With the release of VMware vSphere 5.5 I updated our ever popular Enterprise Hypervisor Comparison to include the new features and enhancements. VMware again raised the bar on enterprise grade hypervisors, but how does it compare to Microsoft Server 2012 Hyper-V, Citrix XenServer 6.2 or RedHat RHEV 3.2? Check out the blog post from August 2013.

    How does VMware vSphere 5.5 compare to the competition?

  • No 4. – vSphere 5 memory management explained.
    During my everyday work I was amazed how VMware memory management is still a topic which a lot of VMware administrators don’t understand. Administrator of big VMware environments who don’t have a clue what Transparent Page Sharing (TPS), memory compression, host swapping or ballooning is or what it does and when it is used. Also a lot of VMware administrators have trouble explaining the virtual machine memory allocation graphs. So I wrote a blog post in which I explain the different memory management techniques in VMware vSphere 5 which ended up number 4 on the 2013 top 10 list.

    vSphere 5 memory management explained (part 1)
    .
    vSphere 5 memory management explained (part 2).
  • No 5. – How to: Shutdown ESXi host in case of a power failure.
    This number 5 blog post was also inspired by my every day work as a Solution Architect. I got this question from a colleague, “A customer of ours is running a virtual infrastructure based on VMware vSphere using multiple techniques to create a high available environment. Clustering, VMware HA and FT but when the power fails this all doesn’t help. The customer has an UPS in place, just enough to start a standby generator or just wait until the power returns. But what if this takes too long? Can when automatically power down the entire virtual infrastructure?” I know it can be done but it annoyed me that I couldn’t give him a standard working solution so in the evening I started Googling and testing in my lab and wrote this blog post.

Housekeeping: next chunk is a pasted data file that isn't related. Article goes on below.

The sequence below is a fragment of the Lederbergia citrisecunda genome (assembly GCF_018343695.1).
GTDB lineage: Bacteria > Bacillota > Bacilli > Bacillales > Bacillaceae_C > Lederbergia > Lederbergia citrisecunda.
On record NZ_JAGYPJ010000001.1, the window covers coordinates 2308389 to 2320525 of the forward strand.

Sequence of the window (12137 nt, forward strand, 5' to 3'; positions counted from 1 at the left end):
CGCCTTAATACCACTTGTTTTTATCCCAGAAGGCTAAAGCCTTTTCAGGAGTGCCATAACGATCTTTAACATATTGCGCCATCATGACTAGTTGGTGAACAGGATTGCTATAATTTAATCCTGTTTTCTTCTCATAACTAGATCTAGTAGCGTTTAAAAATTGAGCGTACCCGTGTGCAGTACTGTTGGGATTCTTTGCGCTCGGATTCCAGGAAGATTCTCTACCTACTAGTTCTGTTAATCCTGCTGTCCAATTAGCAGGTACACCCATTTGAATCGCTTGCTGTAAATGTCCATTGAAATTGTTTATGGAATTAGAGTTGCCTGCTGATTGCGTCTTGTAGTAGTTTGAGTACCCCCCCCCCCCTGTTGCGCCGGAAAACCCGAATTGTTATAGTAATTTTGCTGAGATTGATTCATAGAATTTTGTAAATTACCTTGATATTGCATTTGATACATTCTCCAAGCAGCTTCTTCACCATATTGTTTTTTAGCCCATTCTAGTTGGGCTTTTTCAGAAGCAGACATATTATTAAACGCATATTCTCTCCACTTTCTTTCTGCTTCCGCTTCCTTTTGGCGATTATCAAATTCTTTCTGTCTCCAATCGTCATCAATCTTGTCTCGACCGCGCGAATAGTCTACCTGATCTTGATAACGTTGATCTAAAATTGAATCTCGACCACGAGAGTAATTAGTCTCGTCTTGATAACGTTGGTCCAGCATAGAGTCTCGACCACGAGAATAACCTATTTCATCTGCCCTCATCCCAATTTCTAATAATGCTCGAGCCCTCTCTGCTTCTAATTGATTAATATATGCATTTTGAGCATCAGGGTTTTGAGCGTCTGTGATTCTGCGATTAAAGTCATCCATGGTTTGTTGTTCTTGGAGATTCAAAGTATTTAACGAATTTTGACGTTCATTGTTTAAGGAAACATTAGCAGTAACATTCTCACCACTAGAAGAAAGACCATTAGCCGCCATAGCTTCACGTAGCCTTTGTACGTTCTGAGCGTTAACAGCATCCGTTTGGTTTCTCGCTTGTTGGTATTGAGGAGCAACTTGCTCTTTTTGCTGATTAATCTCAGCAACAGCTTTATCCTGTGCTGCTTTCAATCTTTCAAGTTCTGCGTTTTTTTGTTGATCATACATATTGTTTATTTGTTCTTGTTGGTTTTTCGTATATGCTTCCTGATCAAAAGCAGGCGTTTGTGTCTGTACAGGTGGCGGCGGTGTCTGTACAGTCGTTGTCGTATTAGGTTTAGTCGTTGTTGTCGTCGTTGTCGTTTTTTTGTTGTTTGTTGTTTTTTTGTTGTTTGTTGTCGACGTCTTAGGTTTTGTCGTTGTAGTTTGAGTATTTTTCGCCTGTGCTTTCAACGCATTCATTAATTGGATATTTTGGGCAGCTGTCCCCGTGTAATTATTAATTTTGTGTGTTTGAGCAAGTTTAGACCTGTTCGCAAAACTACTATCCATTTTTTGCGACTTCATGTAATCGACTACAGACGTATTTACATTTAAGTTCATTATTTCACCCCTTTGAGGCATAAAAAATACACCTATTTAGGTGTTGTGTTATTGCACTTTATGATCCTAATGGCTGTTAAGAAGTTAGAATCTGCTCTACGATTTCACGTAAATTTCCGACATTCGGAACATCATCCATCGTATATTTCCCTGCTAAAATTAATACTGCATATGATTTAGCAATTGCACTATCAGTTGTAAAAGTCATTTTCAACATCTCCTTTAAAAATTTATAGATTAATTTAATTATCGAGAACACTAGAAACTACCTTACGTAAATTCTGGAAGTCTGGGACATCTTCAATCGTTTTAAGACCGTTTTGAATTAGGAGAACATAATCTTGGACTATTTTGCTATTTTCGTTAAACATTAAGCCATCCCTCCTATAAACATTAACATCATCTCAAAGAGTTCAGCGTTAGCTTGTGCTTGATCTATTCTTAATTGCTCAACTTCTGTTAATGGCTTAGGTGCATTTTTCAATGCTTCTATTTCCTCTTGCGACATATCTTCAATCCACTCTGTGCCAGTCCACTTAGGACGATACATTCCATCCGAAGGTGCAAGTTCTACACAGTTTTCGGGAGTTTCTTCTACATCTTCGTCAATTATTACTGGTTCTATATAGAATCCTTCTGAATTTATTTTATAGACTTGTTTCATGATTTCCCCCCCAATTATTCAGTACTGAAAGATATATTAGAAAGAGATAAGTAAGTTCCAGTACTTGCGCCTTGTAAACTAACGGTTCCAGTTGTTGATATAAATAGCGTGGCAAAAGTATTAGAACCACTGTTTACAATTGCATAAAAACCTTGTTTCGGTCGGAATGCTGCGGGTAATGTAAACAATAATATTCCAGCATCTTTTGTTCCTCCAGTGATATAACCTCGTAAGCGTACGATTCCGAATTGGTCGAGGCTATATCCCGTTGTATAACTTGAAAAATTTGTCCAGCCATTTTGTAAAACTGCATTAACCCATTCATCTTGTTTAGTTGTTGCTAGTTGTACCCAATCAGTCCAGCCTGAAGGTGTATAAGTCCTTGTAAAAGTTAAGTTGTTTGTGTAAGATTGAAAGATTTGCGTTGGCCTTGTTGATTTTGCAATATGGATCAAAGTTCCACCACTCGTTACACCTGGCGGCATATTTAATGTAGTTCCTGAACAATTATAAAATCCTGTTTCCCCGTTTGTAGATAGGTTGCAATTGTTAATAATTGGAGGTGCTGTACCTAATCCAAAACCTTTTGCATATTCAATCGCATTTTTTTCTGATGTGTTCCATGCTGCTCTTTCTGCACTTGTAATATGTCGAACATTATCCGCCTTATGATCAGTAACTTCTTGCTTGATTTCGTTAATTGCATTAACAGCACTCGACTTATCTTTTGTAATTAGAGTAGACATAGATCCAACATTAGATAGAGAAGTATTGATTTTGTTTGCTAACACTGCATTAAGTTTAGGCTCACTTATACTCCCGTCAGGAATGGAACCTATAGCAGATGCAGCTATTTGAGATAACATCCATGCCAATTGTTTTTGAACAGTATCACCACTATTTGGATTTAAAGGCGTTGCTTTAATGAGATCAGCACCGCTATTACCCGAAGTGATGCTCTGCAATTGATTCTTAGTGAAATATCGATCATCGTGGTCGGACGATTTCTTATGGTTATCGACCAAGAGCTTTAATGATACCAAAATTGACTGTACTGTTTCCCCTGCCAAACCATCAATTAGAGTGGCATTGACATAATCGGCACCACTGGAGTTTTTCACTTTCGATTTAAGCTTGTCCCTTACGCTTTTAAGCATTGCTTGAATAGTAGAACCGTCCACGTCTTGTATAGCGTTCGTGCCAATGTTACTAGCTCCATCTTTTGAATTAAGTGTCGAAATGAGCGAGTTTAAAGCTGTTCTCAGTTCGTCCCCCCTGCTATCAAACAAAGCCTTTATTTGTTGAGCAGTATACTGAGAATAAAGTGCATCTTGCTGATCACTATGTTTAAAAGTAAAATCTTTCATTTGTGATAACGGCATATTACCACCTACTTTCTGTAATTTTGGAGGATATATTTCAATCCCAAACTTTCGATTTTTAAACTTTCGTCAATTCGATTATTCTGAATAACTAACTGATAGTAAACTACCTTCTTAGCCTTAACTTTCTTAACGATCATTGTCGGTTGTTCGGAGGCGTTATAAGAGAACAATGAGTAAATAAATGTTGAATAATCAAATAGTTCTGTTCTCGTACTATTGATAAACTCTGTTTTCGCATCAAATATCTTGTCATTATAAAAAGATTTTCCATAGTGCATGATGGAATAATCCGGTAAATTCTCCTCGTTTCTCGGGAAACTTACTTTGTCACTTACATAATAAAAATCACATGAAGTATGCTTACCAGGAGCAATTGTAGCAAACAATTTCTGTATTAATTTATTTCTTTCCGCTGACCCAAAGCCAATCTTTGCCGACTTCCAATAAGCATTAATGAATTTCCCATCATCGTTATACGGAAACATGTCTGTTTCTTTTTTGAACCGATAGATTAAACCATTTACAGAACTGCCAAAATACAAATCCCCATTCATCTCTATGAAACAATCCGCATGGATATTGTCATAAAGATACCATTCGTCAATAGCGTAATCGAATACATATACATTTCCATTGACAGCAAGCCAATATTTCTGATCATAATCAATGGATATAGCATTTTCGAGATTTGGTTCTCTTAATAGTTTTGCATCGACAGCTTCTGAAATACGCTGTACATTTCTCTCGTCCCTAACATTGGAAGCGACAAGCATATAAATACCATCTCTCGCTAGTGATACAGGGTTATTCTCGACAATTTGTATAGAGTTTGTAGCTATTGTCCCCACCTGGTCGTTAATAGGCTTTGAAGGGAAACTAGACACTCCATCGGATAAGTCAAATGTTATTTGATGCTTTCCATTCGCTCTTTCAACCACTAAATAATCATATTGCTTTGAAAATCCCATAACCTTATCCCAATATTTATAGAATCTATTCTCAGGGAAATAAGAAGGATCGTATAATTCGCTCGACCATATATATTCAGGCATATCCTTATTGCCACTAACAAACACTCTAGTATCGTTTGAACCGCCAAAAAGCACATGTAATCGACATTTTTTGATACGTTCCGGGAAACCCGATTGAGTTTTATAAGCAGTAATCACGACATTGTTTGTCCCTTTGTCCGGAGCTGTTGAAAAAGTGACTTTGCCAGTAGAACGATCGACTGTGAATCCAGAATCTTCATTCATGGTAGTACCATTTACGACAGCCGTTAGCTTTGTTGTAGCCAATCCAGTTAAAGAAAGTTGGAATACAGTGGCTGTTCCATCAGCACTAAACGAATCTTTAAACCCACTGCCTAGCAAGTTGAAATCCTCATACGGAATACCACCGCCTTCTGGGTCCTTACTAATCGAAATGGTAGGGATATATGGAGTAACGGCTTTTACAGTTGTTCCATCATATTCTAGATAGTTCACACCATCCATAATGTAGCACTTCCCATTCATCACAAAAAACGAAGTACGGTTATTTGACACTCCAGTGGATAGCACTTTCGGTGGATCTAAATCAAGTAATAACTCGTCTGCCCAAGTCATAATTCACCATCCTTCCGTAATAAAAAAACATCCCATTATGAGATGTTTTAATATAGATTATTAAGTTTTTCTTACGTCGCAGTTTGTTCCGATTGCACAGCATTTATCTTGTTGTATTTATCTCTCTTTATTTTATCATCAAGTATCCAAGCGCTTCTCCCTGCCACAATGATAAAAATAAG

How to: Shutdown ESXi host in case of a power failure.

  • No 6. – Look at the Horizon! VMware’s Horizon Suite is finally here.
    This is a blog post by Alex written at the exact moment VMware released their Horizon Suite. It explains what the Horizon Suite consists of, which version there are, how it all works together and which improvements have been added.

    Look at the Horizon! VMware’s Horizon Suite is finally here.

  • No 7. – HP finally killed the EVA.
    This has proven to be a controversial article as people totally missed the point I was trying to make. So I expected this to be much higher on the 2013 top 10 list. The point I was trying to make was that everyone suspected HP to replace the EVA with 3PAR but nobody within HP ever wanted to confirm that. I was disappointed that HP did not inform its partners by not being open on the EVA/3PAR-replacement. So I celebrated the moment when HP was finally clear on the EOL of the EVA. Besides that I wanted to point out that HP was once a leader in the storage market but due to their drifting storage portfolio, like with the EVA/3PAR, many customers left. They could have profited from their huge install base but they dropped the ball. HP is not the storage solution provider it once was and now they’re also taking a beating a the server market, mainly by Cisco UCS. They still hold a huge market share on the server market but I’m wondering how HP will do business in 5 years time.
    Check out the blog post and comments below.

    HP finally killed the EVA.

  • No 9. – How to license Windows 8 in a VMware Horizon View deployment.Licensing has always been one of Edwin’s specialties. He already wrote several blog posts on licensing Oracle, Microsoft SQL Server 2012 and Windows 7  and with the support for Windows 8 in VMware Horizon View he added a blog post explaining the do’s and don’t s of licensing Windows 8 as a VDI operating system in VMware Horizon View.

    Wondering which version of Windows 8 to use? Get VDA through SA or VDA subscription? How about roaming use rights? Windows 8 downgrade rights? Check out Edwin’s blog post on how to license Windows 8 in a VMware Horizon View environment.

    How to license Windows 8 in a VMware Horizon View deployment.

  • No 10. – What’s new in VMware Horizon View 5.3.